Perhaps, not surprisingly, parties are not agreeing to voluntarily participate in discovery for trials that are yet to be instituted. Likewise, as discovery is “limited” if and when a trial begins, there is little motivation to volunteer information that an adversary may not be entitled to in the first instance. To date, the mandatory initial disclosure option has been largely ignored in IPR filings, but may be worth a closer look for those involved in a CBM.

Rule 51(a) provides the option, and generally tracks Rule 26(a)(1) of the Federal Rules of Civil Procedure.   Read the rest of this entry »

Prepping for Post Grant Discovery Before the Patent Trial & Appeal Board

post grant hold letterDiscovery Practice in Post Grant Patent Proceedings

In patent litigation before the federal district courts and the International Trade Commission (ITC), parties are obligated to preserve and prevent the destruction of potentially relevant information. This duty often commences as soon as litigation is reasonably foreseeable. Many courts also extend the duty to counsel for the litigants and require that counsel take affirmative steps to ensure that their clients are aware of, and take steps to comply with, the duty to preserve documents. As a result, counsel typically consult with their clients regarding this duty and provide their clients with a “litigation hold” letter that explains the measures the client should undertake to preserve potentially relevant information.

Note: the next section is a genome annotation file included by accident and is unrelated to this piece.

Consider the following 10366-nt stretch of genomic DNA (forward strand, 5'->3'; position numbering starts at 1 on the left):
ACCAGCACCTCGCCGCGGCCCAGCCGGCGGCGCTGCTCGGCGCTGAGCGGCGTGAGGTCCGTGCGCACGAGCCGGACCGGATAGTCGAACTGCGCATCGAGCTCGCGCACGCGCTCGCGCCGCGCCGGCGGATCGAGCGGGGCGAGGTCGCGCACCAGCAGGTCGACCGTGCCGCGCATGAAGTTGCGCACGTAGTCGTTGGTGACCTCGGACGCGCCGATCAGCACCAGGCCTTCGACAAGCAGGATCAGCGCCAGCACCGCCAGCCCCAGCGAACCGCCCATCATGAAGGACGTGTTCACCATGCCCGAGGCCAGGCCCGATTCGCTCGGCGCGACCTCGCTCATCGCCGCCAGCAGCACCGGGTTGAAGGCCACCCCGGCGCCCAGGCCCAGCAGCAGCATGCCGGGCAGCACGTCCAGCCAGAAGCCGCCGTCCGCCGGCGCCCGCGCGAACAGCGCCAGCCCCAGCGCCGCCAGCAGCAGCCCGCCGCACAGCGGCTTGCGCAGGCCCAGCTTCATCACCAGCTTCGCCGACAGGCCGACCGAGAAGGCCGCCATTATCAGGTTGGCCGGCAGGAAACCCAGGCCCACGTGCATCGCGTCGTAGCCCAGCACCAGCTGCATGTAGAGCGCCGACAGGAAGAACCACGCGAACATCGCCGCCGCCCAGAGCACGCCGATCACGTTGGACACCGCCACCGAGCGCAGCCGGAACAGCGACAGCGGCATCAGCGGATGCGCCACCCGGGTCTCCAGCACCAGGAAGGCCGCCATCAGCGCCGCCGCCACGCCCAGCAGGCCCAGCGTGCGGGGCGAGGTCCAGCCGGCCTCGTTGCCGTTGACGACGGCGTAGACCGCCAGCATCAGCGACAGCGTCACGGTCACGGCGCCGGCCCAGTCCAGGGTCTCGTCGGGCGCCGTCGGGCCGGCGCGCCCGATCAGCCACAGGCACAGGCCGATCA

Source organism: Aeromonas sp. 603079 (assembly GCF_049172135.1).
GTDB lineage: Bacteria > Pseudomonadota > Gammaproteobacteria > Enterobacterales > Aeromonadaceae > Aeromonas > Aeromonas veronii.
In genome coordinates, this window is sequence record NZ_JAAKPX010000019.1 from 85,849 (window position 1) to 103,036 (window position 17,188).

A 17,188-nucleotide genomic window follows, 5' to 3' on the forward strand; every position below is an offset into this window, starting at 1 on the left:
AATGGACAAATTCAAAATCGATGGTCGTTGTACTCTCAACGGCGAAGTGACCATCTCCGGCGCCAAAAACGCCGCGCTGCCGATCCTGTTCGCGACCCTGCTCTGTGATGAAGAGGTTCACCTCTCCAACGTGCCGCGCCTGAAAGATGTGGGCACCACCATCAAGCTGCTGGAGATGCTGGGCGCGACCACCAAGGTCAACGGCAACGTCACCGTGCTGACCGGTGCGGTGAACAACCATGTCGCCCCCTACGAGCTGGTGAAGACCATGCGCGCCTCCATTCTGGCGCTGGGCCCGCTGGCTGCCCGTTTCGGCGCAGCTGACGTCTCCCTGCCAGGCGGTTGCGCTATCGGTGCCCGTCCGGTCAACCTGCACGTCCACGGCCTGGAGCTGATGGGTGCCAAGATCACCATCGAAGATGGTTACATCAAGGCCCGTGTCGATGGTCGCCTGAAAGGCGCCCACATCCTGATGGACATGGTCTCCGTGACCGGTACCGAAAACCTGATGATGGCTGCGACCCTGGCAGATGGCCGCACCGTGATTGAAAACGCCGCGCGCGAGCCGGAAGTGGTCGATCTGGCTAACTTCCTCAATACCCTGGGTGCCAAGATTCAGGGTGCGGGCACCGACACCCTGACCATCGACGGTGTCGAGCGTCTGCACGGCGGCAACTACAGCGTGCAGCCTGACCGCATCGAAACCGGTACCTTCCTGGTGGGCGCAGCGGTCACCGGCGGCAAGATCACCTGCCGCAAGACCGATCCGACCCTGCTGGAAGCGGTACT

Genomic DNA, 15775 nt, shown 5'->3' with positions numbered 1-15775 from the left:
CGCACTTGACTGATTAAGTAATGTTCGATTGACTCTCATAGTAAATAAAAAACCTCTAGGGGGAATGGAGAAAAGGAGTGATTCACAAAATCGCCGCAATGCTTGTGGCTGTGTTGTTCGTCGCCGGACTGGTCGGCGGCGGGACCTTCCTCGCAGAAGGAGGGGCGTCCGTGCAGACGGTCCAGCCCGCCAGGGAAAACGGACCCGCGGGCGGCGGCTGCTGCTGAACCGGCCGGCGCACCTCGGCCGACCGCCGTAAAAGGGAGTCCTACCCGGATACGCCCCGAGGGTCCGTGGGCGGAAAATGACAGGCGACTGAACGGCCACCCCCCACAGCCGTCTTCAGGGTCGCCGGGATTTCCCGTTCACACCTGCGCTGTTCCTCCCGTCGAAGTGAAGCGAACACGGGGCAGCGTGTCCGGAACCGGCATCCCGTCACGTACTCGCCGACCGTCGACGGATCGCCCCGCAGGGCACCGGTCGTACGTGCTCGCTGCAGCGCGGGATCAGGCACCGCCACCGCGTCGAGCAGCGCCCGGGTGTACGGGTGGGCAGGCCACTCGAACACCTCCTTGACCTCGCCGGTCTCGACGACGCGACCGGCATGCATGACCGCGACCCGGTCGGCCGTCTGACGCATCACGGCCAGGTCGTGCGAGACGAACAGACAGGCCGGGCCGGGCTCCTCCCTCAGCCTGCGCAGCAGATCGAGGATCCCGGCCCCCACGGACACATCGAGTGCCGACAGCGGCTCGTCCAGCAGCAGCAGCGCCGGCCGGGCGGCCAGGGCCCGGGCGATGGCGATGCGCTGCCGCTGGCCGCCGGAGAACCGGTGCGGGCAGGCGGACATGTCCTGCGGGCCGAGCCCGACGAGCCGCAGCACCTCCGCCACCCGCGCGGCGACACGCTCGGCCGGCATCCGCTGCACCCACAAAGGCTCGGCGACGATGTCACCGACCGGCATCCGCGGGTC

The new post grant review (PGR) and inter partes review (IPR) procedures created by the America Invents Act are adversarial proceedings in which the parties may take limited discovery from one another. The question arises: are the parties to PGR and IPR proceedings under a duty to preserve potentially relevant information? Read the rest of this entry »